More updates on my continuing adventures to come in the following action-packed and soon to be school-free days, but know this, dear readers: j’aime Paris, et finalement, je pense que Paris m’aime, aussi.

Look up that last part, if you really need to. If anything, I hope my blog has taught some of you out there a little bit of French know-how and vocab.

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I realize that I have not really revealed much about what I have been doing these past few days. My last posts, while perhaps amusing and interesting, did not, for example, describe the lovely faux press conference we had on Thursday in my French Culture Reporting class, nor did they detail the absolutely delicious salmon dinner I prepared at the home of my dinner party friends on Friday night.

So this post, from this spring-like, chilly yet sunny Sunday afternoon, will attempt to alleviate all of these gaps and holes in the narrative of my term here in Paris.

As indicated above, Thursday’s French Culture Reporting class focused on the art of the interview, and also featured a guest speaker, Madame Marie de Tilly, a self-proclaimed etiquette expert, who answered all of our questions on exactly what it means to be polite here in France.

It was a fascinating discussion. Madame de Tilly, a rigid yet friendly woman, described her work, what she sees as essential for the aspiring polite French person — dress well, arrive late to functions, know how to eat properly — and also how she thinks that good manners and politesse can help people “mix” in all types of society.

We were supposed to write a brief article describing the visit and what it told us about French etiquette — which I have done — and will reflect on the “press conference” next class period. I can really tell that this class will be one of the more interesting ones I take this term.

It also should be said that I made an absolutely kicking pasta dish Thursday evening: penne mixed with garlic, tomatoes and mushrooms sauteed in olive oil, butter, cinnamon, cayenne pepper, salt and other such goodies. It was spicy, savory and ever so good.

I did not have class on Friday for some odd reason — administrative duties or some such nonsense — so instead I made tentative plans to visit the famous Père Lachaise Cemetery on the eastern edge of the city. Père Lachaise is one of the most frequently visited cemeteries in the world, and it’s not surprising why: they have such luminaries as Sartre, Simon de Bolivar, Edith Piaf, Jim Morrison and Oscar Wilde, among others. It’s absolutely gigantic, and entrance is free, so I thought I might head over there and walk around, seeing as Friday afternoon was particularly sunny, if not terribly warm.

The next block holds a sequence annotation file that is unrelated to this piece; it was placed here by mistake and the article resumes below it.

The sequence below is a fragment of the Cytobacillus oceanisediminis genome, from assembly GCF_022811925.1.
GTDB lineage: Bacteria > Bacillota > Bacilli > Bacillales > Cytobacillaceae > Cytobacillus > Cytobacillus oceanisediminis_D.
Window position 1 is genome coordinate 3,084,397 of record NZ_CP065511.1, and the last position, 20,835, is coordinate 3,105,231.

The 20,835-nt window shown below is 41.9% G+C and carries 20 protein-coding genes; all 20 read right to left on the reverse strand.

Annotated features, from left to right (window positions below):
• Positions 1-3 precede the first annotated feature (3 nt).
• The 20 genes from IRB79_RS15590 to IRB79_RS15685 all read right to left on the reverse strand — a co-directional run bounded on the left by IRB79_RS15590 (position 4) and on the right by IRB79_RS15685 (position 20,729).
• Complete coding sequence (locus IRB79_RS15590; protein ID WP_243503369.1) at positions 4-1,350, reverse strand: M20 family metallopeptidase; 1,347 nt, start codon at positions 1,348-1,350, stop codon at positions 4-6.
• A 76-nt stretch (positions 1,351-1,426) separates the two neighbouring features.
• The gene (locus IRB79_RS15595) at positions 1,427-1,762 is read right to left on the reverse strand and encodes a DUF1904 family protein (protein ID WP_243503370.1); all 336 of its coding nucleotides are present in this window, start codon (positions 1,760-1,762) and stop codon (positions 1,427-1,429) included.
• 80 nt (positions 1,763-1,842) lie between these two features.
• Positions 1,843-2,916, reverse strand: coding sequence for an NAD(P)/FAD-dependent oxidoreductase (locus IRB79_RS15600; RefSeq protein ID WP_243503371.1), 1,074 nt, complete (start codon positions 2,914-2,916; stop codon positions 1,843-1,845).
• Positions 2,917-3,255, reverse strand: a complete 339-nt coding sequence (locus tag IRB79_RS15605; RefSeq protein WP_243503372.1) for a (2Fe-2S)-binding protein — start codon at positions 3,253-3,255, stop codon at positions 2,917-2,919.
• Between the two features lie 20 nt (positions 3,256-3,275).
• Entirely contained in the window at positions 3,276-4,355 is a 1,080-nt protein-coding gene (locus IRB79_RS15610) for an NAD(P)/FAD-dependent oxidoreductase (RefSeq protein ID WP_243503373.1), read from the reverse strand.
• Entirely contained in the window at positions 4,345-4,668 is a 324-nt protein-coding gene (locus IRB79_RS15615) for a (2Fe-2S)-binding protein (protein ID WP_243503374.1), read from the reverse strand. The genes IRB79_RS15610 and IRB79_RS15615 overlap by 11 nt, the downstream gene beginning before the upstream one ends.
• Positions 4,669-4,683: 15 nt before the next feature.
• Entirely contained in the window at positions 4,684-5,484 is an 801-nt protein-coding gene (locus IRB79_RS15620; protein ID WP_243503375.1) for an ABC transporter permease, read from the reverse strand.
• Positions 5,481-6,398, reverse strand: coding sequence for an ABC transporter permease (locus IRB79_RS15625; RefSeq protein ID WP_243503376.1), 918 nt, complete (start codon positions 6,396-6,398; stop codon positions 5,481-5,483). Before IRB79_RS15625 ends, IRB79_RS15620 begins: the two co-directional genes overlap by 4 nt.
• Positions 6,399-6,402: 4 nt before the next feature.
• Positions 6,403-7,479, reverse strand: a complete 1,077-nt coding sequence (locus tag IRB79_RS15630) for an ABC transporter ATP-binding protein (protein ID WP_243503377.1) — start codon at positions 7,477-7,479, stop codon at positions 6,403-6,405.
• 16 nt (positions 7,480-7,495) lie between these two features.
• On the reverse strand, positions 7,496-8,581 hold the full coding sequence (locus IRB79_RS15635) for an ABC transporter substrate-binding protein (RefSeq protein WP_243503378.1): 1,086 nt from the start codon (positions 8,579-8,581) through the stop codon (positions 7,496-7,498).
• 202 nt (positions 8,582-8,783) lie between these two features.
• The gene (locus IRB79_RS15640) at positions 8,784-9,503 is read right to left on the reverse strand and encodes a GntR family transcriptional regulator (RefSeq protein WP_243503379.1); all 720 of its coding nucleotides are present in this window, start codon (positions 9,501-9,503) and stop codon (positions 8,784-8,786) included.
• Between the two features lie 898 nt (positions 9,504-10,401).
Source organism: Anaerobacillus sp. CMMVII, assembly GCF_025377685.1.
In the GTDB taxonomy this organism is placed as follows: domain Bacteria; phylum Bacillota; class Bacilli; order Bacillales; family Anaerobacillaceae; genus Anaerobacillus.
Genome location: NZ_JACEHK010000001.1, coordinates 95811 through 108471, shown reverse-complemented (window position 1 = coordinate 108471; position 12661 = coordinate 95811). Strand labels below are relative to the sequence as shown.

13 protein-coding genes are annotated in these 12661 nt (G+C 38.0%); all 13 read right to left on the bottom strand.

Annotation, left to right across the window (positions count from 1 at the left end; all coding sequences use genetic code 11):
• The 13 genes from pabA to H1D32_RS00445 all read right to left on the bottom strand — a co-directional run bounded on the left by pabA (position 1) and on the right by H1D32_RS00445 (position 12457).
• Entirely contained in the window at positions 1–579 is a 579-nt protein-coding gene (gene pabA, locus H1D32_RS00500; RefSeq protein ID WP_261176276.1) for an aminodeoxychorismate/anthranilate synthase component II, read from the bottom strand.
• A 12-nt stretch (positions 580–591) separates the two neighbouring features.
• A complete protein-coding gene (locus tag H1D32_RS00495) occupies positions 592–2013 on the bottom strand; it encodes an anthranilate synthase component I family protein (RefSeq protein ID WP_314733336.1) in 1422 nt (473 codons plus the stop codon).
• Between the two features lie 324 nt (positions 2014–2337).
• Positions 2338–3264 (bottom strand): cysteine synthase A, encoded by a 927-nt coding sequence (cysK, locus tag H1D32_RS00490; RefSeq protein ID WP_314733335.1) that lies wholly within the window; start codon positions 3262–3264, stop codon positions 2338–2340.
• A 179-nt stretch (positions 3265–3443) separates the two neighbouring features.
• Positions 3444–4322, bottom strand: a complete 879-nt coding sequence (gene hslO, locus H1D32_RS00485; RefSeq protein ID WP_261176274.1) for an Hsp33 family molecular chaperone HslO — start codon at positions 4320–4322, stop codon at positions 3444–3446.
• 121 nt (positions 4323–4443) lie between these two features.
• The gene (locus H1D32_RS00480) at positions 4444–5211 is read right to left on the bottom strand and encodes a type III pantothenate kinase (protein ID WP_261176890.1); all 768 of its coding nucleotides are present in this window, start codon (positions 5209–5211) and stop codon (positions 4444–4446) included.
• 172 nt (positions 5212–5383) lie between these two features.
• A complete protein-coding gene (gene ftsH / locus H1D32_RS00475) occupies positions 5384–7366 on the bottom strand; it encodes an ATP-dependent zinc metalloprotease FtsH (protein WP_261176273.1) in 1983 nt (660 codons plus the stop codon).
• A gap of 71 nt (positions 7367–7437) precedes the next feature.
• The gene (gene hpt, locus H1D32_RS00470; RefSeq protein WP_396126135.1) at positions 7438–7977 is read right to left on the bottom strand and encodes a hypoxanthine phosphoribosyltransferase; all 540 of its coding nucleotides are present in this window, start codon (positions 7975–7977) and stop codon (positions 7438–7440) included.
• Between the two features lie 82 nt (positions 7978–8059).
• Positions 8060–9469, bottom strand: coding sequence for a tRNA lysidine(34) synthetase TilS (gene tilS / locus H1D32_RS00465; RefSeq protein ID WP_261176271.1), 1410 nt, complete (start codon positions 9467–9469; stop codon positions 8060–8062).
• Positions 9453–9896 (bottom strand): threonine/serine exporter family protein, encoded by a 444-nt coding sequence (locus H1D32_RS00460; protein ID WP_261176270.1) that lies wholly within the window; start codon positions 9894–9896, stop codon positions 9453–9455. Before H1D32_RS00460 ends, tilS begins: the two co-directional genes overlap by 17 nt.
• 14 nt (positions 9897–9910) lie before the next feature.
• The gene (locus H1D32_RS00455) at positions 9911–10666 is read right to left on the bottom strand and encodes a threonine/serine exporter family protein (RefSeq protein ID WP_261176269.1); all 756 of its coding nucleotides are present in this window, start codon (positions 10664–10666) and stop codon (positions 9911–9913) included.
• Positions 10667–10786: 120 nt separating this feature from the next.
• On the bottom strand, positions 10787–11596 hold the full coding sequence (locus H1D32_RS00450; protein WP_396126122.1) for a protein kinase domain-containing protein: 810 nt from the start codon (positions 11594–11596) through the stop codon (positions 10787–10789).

But then, some impromptu plans with my dinner party gang arose, and I decided that it would be better to run to the cemetery in order to save time and also get a run into before heading out for the evening.

I am glad that I made this decision, because the cemetery was closed to the public due to the large amounts of ice and snow covering the stairs and winding pathways inside. I will just have to wait until it is warm to visit the cemetery. I’m not worried. It isn’t going anywhere, nor are its famous residents. I hope.

Friday evening saw me wandering around in the cold with the gang, then returning to their warm apartment, where we made a positively SCRUMPTIOUS salmon dinner, complete with a honey-balsamic-mustard glaze and sauteed veggies. We finished the evening with a round of movies — a cautionary note: “Nine” is NOT a good film, nor is “New York, I Love You” — and I accidentally missed the last metro.

It wasn’t a big deal, as there was room enough for me to crash there for the evening, and I awoke — at noon, so WIN — on Saturday for breakfast and the cold return home.

Safely ensconced in my warm apartment, I did some homework — which I finally have! SUCCESS — and waited around until my evening with Victoria, my American friend from high school. I met up with her at the tiny art gallery where she works as a part of her university’s program here in Paris, and we went off for dinner with some of her French friends.

A tasty clam dinner and a lovely café coffee conversation later — tout en Français, bien sûr! — we called it a night, agreeing to meet again tonight for dinner at Breakfast in America, the kitsch-tastic diner that serves, as its name suggests, American-style diner food.

Today, I did a little more homework, read some news online, went for a lovely run in my favorite park and had one the best croissants I have ever eaten from the luxury chocolate and pastry shop down the street from my apartment — only 1 euro! — for lunch.

I suppose you could call this a good weekend, and I imagine this week will only continue to get better. The weather is seemingly on the edge of changing over to spring, the Euro keeps going down thanks to the financial woes of Greece, Spain, Portugal and all their friends and my classes seem to really be picking up in both interest and work level.

So, things is good. Spring, good food, cheap(er) currency and interesting learning-times. What could be better?

PS Also, a belated update on the Parisian Public Peeing Count: We have passed 10 Parisian Public Peeing People. I’ve been advised to drop my count by those in the know, because apparently when the weather turns nice, I will not be able to keep track.